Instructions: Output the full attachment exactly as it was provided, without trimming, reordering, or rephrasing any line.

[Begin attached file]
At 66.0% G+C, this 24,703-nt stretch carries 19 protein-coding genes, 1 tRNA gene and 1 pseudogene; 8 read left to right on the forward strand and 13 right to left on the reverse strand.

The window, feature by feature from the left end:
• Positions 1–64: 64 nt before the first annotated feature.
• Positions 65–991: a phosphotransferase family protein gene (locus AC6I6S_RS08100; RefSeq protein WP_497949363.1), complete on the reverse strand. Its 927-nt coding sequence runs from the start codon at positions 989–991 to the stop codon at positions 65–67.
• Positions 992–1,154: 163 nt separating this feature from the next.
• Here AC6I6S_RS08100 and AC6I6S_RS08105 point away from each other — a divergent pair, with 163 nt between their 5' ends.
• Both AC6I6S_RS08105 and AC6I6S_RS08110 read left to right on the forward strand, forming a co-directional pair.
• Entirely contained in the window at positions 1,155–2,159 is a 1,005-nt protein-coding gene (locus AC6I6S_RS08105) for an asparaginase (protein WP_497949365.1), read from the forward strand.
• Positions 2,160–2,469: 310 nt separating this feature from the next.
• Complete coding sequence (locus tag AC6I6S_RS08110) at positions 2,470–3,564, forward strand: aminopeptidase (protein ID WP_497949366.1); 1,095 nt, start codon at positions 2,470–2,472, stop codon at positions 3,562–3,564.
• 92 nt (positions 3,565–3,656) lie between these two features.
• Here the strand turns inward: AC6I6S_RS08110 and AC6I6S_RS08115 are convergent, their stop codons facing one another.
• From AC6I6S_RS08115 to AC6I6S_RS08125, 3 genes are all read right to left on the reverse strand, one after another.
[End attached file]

At 66.0% G+C, this 24,703-nt stretch carries 19 protein-coding genes, 1 tRNA gene and 1 pseudogene; 8 read left to right on the forward strand and 13 right to left on the reverse strand.

The window, feature by feature from the left end:
• Positions 1–64: 64 nt before the first annotated feature.
• Positions 65–991: a phosphotransferase family protein gene (locus AC6I6S_RS08100; RefSeq protein WP_497949363.1), complete on the reverse strand. Its 927-nt coding sequence runs from the start codon at positions 989–991 to the stop codon at positions 65–67.
• Positions 992–1,154: 163 nt separating this feature from the next.
• Here AC6I6S_RS08100 and AC6I6S_RS08105 point away from each other — a divergent pair, with 163 nt between their 5' ends.
• Both AC6I6S_RS08105 and AC6I6S_RS08110 read left to right on the forward strand, forming a co-directional pair.
• Entirely contained in the window at positions 1,155–2,159 is a 1,005-nt protein-coding gene (locus AC6I6S_RS08105) for an asparaginase (protein WP_497949365.1), read from the forward strand.
• Positions 2,160–2,469: 310 nt separating this feature from the next.
• Complete coding sequence (locus tag AC6I6S_RS08110) at positions 2,470–3,564, forward strand: aminopeptidase (protein ID WP_497949366.1); 1,095 nt, start codon at positions 2,470–2,472, stop codon at positions 3,562–3,564.
• 92 nt (positions 3,565–3,656) lie between these two features.
• Here the strand turns inward: AC6I6S_RS08110 and AC6I6S_RS08115 are convergent, their stop codons facing one another.
• From AC6I6S_RS08115 to AC6I6S_RS08125, 3 genes are all read right to left on the reverse strand, one after another.